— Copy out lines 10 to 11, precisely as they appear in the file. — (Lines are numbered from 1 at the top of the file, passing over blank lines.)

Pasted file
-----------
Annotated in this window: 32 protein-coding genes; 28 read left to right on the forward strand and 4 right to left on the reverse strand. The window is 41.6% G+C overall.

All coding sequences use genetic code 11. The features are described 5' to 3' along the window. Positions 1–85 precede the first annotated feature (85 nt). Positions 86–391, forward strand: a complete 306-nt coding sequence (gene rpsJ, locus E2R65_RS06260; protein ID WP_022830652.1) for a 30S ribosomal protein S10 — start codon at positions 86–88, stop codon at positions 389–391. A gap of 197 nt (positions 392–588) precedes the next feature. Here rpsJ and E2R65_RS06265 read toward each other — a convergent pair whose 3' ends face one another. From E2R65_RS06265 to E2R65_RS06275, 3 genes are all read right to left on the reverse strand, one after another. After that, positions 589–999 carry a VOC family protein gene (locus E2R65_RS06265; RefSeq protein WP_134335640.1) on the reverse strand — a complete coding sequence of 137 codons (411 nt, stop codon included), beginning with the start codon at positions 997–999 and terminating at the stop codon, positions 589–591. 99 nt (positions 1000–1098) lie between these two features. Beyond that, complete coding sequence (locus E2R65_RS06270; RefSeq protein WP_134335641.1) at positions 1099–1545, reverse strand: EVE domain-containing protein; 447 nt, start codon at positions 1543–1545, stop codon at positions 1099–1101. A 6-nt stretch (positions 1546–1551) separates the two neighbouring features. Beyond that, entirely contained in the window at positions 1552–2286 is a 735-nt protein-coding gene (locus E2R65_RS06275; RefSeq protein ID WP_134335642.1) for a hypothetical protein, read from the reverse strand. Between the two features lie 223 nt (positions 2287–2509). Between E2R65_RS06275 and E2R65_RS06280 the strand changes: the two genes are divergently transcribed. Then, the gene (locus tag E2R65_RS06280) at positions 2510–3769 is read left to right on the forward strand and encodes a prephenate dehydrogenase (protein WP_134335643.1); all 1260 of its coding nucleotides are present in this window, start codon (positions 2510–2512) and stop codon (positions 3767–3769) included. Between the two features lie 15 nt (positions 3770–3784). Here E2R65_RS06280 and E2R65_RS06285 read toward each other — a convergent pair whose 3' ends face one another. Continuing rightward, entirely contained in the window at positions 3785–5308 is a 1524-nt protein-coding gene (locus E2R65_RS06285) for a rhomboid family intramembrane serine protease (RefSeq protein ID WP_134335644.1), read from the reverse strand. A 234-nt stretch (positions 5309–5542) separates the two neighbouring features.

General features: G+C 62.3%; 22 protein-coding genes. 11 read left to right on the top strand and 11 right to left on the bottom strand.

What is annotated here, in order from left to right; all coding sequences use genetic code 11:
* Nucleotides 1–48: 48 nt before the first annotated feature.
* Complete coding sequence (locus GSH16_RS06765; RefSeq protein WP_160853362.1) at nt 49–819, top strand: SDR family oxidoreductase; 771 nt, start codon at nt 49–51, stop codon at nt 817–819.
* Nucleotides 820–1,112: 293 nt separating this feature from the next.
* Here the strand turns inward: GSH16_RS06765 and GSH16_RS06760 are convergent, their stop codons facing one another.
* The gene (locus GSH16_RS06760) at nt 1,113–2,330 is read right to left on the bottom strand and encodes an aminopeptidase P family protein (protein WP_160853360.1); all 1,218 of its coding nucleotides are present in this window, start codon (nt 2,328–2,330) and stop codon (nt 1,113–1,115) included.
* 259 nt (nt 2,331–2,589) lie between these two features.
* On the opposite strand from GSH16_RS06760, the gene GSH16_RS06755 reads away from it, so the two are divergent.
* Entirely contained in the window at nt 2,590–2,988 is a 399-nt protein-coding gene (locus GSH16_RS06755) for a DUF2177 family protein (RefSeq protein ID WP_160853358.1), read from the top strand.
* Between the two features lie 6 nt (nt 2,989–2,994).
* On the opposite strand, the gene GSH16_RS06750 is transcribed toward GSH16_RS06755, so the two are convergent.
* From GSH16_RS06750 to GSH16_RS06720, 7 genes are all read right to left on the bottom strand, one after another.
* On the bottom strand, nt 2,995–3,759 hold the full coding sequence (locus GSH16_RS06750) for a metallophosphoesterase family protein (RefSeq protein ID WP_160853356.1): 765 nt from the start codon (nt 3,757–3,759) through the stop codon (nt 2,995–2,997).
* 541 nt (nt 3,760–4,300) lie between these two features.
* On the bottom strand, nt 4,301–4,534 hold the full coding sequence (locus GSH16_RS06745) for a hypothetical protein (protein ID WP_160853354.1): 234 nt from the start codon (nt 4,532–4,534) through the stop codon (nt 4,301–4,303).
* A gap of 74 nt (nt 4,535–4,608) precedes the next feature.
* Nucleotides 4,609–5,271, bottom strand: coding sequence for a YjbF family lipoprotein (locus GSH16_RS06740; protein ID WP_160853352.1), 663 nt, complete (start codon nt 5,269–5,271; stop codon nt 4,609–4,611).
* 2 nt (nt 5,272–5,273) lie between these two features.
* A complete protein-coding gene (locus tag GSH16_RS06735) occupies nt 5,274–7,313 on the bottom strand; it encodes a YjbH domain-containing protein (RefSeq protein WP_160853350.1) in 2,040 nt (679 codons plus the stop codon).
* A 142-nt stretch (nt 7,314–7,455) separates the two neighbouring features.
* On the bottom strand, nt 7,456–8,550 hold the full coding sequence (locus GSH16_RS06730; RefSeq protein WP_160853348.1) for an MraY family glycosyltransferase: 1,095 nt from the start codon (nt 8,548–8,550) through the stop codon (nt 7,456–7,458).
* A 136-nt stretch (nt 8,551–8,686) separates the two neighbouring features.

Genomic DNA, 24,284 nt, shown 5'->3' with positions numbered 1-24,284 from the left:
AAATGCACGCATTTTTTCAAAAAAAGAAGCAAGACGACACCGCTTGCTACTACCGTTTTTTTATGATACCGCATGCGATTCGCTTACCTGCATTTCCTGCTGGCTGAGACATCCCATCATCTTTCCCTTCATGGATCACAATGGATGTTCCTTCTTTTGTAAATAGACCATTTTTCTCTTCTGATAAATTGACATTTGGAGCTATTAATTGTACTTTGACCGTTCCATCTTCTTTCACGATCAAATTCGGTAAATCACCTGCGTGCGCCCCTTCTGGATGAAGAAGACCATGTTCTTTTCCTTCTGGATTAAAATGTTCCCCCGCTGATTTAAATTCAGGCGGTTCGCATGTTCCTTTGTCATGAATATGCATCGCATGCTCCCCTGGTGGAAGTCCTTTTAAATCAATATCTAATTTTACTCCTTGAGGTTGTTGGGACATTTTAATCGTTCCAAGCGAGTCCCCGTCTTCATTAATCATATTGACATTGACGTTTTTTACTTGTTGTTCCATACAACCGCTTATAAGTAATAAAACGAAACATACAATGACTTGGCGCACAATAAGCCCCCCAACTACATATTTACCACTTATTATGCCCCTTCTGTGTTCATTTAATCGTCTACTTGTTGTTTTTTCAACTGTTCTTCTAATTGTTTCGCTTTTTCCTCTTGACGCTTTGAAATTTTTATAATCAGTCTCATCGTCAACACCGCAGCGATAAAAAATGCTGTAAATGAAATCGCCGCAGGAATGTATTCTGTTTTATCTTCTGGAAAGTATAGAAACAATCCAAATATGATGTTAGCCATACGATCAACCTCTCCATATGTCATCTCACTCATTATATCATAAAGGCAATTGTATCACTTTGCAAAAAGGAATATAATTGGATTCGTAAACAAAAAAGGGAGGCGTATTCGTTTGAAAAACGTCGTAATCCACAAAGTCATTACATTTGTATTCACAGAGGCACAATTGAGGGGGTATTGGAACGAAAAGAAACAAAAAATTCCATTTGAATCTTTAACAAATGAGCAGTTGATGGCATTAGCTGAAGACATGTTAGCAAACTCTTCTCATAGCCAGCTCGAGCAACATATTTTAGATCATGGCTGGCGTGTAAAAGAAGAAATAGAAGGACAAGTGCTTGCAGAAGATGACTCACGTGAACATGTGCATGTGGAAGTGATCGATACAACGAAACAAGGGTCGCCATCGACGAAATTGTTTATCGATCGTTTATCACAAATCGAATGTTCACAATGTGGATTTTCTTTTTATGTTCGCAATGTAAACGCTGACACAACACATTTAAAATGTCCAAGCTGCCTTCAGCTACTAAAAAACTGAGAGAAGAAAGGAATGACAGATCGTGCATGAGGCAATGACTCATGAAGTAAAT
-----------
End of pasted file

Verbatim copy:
* 259 nt (nt 2,331–2,589) lie between these two features.
* On the opposite strand from GSH16_RS06760, the gene GSH16_RS06755 reads away from it, so the two are divergent.